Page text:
Two former employees have launched a WhatsApp alternative private social media app called HalloApp. Founded by Neeraj Arora and Michael Donohue, both key figures in WhatsApp before and after Facebook’s acquisition. Neeraj was WhatsApp’s chief business officer until 2018, and Donohue was its engineering director for nearly nine years.
“Unlike legacy social networks, we believe privacy is a fundamental human right. HalloApp uses your phone address book to connect you with the real relationships in your life, and that’s it. Beyond that, we never collect, store, or use any personal information (we have no idea where you live, what you do for work, or how likely you are to consume a certain type of content). More importantly, we will never show you ads. Ever. Instead, we plan to eventually offer additional features at a small cost.”Neeraj Arora, Company Blog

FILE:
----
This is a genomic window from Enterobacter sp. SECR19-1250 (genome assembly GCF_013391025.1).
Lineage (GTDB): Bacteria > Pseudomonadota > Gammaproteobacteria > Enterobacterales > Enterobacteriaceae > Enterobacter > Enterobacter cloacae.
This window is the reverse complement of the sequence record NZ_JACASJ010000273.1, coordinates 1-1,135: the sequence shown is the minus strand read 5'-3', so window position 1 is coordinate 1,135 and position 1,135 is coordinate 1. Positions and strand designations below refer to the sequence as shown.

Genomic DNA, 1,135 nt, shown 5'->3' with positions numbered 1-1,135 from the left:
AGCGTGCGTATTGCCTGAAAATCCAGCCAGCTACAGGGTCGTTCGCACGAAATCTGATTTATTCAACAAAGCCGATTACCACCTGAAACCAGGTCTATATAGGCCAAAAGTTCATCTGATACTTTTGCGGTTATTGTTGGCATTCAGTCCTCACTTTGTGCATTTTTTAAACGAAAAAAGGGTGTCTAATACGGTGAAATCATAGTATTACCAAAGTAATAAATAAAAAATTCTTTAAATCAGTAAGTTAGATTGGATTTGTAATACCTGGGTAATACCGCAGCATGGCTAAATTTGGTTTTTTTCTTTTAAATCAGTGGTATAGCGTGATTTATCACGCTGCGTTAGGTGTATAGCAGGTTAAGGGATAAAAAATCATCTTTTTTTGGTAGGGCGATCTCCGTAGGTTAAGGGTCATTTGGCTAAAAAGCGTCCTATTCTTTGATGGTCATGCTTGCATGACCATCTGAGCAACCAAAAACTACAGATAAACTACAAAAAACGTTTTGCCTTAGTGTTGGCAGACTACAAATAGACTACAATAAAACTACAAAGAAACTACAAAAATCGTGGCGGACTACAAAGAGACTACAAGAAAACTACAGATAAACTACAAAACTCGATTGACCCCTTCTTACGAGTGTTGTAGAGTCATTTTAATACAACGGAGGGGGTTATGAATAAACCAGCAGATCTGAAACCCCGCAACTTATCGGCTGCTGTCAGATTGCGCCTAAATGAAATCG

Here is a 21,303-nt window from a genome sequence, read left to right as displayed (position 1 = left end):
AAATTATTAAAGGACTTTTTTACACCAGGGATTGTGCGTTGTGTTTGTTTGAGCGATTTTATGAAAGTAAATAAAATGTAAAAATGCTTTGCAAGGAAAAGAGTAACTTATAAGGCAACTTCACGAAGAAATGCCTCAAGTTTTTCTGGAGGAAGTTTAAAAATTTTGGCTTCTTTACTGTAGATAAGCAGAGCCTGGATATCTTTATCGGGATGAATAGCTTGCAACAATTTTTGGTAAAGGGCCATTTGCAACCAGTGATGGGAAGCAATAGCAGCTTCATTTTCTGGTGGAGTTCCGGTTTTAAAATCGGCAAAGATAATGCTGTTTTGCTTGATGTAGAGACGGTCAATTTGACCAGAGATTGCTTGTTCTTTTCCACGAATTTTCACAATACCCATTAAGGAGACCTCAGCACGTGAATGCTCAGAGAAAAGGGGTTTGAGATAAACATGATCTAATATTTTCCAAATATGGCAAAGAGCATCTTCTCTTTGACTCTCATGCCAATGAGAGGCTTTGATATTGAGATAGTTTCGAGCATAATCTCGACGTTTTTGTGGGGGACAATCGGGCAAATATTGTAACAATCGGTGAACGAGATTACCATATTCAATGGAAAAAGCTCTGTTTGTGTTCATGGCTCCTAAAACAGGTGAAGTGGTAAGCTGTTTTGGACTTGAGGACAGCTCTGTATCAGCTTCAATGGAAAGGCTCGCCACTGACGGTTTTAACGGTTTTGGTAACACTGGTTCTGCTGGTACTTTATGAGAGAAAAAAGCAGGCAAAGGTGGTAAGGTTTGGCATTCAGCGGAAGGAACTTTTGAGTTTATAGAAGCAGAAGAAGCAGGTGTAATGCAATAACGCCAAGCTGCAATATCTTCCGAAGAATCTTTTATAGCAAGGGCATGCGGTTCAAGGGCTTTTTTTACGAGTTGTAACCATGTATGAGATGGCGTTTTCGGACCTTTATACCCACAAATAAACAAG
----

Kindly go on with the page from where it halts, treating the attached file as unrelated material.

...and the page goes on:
HalloApp: A WhatsApp alternative
There are many similarities between WhatsApp and HalloApp. In terms of being a private social media, HalloApp takes much of its inspiration from WhatsApp and Path (RIP), which failed to gain traction in public and eventually moved towards obscurity.
However, this app promise is different from the rest of the social media platforms in the market. It promises the user an experience with no ads, bots, likes, and followers. The company promises that it will always be ad-free, algorithm-free and all messages will be encrypted by default.
The best thing about this app is by far its promise for privacy as they do not collect, store, or use any personal information. Similar to WhatsApp, people can only connect if they have your phone number. The only major difference is the UI which is very reminiscent of early Instagram UI.
It also has a feed where users can share photos and videos of themselves. You may think about how the app is going to sustain itself without ads. For that, it plans to charge users for features with a subscription.
“Where you hoped to have meaningful conversations, instead you found yourself falling down the rabbit hole of blinking red notifications and an algorithmic feed of meaningless content.” He added, “Social media, as it stands today, makes sharing real moments with real friends impossible.”Neeraj Arora, Company Blog